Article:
with stephen stills coming up right now. >> there is a saying that dr. king had that said there is always the right time to do the right thing. i just try to live my life every day by doing the right thing. we know that we are only halfway to completely eliminate hunger, and we have a lot of work to do. walmart committed $2 billion to fighting hunger in the u.s. as we work together, we can stamp hunger out. >> and by contributions to your pbs station from viewers like you. thank you. tavis: stephen stills 50-your career has taken him from a 60s band the buffaloes ring field to crosby, stills, nash and young to a fabulous solo career. is nows of music captured in a four-cd set called carry on." -- " here he is with the song he wrote for his friend judy collins, "sweet judy blue eyes ." am yours, you are mine, you are what you are ♪ ♪ you make it hard ♪ remember what we've said ♪ ♪ and done and felt about each other ♪ ♪ oh, babe, have mercy ♪ don't let the past remind us of what we are not now ♪ ♪ i am not dreaming ♪ i am yours, you are mine, you are what you are ♪
obama speaking at the dedication as the m.l. king memorial, that dr. king memorial. here we are on this sunday. it is 45 years ago, it was 45 years ago on april 4th 1968 that dr. king was gunned down on the balcony. he went down to memphis that week off to stand with sanitation workers who were simply trying to organize a local union, 1707 in the federation of state employees. we were covering the protests and wisconsin. for young people who are thinking it was clear-cut black-and-white i think people should think again. it was founded i think in 1932 and wisconsin dr. king died for that right. most people in this country don't realize or no the i have a dream speech but don't realize that he was speaking i may not make at the mountain top address. he was there to stand with sanitation workers seven organizing. a year to the day before he died on april 4th, 1967 at riverside church, dr. king gave another evidence that didn't give as much attention after he died. the replete every year on dr. king's birthday a federal holiday that was very hard fought for by people all over t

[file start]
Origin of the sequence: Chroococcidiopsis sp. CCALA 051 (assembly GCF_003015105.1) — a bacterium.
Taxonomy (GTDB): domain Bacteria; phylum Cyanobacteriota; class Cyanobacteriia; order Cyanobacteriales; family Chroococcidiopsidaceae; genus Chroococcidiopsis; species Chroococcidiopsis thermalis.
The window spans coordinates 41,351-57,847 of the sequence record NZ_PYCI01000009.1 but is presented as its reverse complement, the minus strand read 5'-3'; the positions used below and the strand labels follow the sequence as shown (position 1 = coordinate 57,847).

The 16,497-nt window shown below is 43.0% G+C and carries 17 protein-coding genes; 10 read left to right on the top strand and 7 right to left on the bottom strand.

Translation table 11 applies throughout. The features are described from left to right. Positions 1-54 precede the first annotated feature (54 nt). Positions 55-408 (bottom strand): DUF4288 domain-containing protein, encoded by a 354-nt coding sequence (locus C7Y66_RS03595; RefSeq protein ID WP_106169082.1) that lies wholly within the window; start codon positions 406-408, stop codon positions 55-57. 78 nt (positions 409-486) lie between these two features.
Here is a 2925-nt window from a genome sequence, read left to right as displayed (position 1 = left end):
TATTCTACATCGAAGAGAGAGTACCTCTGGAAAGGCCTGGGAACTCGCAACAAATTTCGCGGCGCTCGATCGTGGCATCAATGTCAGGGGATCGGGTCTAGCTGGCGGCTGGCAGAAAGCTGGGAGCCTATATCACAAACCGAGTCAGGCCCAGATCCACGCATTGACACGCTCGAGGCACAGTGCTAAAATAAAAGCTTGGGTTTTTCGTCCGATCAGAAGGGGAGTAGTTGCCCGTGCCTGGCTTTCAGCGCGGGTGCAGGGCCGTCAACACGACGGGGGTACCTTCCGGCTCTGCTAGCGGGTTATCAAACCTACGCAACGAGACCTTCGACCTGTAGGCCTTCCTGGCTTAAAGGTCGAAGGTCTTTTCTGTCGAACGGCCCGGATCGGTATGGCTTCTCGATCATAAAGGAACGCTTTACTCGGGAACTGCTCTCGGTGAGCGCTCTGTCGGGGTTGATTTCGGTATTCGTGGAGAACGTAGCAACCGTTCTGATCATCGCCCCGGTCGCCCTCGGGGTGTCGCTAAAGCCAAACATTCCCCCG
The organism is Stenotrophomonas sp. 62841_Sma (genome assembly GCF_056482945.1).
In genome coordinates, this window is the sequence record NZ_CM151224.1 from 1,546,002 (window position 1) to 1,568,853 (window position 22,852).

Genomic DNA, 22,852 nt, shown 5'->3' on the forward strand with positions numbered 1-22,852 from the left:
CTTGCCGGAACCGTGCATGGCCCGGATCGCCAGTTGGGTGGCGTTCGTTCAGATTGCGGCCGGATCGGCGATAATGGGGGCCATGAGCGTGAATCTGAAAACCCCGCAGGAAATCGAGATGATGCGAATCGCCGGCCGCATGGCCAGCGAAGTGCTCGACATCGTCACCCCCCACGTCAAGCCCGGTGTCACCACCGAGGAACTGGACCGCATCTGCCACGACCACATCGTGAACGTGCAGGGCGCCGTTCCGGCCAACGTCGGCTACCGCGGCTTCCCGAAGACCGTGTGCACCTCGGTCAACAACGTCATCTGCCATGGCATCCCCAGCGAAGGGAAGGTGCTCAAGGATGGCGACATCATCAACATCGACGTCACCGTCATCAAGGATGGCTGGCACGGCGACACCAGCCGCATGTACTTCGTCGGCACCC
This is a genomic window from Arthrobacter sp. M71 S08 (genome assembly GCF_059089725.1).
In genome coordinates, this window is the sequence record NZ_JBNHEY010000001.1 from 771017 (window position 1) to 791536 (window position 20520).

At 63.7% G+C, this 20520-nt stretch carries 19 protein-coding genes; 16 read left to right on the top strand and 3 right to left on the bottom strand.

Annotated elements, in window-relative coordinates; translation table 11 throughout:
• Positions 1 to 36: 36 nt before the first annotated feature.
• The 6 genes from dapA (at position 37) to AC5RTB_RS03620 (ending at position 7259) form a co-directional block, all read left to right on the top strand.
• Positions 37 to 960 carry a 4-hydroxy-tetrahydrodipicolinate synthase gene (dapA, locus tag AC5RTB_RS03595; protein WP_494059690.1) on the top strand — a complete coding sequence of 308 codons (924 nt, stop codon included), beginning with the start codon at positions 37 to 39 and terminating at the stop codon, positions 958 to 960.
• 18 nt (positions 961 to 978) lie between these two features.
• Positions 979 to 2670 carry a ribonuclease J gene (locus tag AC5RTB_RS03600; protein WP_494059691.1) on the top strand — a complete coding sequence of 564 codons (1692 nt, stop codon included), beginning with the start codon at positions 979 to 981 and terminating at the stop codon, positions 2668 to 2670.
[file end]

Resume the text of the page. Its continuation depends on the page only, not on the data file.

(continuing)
where he was processed, strip searched and examined by a doctor. as we fast forward to today, dr. king's legacy shines through a new era. it's good to have you here. >> thank you. >> how much do we consider today's civil rights advocates to look at the legacy of dr. king and emerge from it? >> it's interesting. 45 years after the assassination of dr. king, we have a framework among african-americans that focuses on civil rights leaders and pastors. what motivated it were religious leaders and they still are a preponderan preponderance. a quaurter of the people said al sharpton, 11% said jesse jackson. people still do look in that direction. i think what's different now is the collective sense of siege and constant siege that the african-american community felt then no longer is operative. you have a different set of issues. it's more defending voting rights and trying to defend affirmative action. the movement doesn't really exist anymore. i think there's still a need for some kind of collective action. >> the siege is dissipated even with the election we just went through where voter'
Search Results 0 to 49 of about 238 (some duplicates have been removed)

Terms of Use (10 Mar 2001)